These fine writings indicate that the influence of Martyrs Mirror has not necessarily waned among Mennonites, but has been transformed in a new context by a new generation of readers with new sensibilities. Oddly, English-speaking Mennonites have ignored the main Dutch title of the book—The Bloody Theater—and named it Martyrs Mirror instead. Both titles are metaphors that, if taken seriously, might inspire new insights and new writing. But The Bloody Theater, which implies fiction as well as performance, might also lead to new thoughts about a Mennonite literary theory.

In this issue:

  • 2 read more

    Me and the Martyrs

    by Kirsten Beachy

    Kirsten Beachy is one Mennonite of a younger generation who has read Martyrs Mirror. She has not only read it but integrated its images, stories and lessons into her and her husband’s genealogies and her liberal arts education. She reflects the ambiguities and ironies that many Mennonites find in thinking about the book, and writes movingly and thoughtfully about its lasting impact on her.

  • 1 read more Four Poems

    Four Poems

    by Rhoda Janzen

    Rhoda Janzen honors her own reading in Martyrs Mirror by transforming its plain style and narrative into a complex poetic art, linking early Anabaptist suffering with wide-ranging literary and historical allusions--like the martyr in “Last Words,” who “instead of plain words . . . speaks in bright jewels, rubies and emeralds and aquamarines.”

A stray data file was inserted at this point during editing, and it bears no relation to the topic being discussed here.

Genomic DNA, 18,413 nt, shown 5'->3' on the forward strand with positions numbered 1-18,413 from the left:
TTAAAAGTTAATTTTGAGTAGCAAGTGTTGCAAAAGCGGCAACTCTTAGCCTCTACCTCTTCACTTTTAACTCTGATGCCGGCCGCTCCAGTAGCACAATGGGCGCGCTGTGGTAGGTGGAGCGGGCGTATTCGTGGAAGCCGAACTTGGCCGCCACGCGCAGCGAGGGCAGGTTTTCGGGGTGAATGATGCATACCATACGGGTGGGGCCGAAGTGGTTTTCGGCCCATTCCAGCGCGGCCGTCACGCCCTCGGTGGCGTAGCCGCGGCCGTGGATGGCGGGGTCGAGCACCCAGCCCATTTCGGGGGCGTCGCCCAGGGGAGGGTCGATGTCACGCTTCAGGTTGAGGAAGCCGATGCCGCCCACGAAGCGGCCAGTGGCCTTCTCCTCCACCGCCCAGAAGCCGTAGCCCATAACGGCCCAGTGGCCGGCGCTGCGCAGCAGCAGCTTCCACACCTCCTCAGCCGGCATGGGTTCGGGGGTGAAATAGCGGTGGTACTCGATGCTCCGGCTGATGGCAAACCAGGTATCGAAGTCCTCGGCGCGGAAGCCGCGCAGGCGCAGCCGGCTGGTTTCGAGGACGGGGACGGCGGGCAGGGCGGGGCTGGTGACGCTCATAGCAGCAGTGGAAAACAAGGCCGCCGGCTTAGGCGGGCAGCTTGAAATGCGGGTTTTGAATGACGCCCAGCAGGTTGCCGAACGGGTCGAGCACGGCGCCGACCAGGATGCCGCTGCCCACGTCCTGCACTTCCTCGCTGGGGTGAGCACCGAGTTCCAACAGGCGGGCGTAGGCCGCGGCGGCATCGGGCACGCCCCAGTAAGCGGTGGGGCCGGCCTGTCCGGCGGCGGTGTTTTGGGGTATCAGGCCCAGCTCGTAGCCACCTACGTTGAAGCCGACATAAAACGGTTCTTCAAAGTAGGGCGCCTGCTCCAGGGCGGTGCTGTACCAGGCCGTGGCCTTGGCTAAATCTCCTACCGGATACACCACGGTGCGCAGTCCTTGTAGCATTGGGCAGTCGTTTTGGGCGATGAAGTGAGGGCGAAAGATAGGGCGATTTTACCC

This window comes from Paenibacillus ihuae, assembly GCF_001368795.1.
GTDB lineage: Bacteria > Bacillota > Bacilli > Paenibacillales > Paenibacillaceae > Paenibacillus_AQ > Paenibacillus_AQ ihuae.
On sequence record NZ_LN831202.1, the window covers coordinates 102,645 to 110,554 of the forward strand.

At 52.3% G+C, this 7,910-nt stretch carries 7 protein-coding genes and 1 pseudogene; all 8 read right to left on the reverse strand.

• 2 read more

    An Insider’s Pearl Diver

    by Julia Spicher Kasdorf

    While Janzen offers us an ars moriendi, Julia Spicher Kasdorf finds an ars poetica for Mennonite writers in her analysis of Sidney King’s prize-winning film, The Pearl Diver. She finds that the film raises the question of the relationship between suffering and the artist-writer’s responsibility to individuals and the community in representing suffering for a public audience. It uses the Dirk Willems story from Martyrs Mirror to explore the central ambiguity of “whether sacrifice and separation can ultimately undo the Christian imperative to love and choose life.”

  • 23 read more Book Review: Mennonite in a Little Black Dress

    Book Review: Mennonite in a Little Black Dress

    by Jessica Baldanzi

    Jessica Baldanzi reviews Janzen’s forthcoming memoir, which depicts with “wit and spirit” Janzen’s recovery from a traumatic divorce and her adult return, for an extended visit, to the close-knit, conformist Mennonite home and community in which she grew up.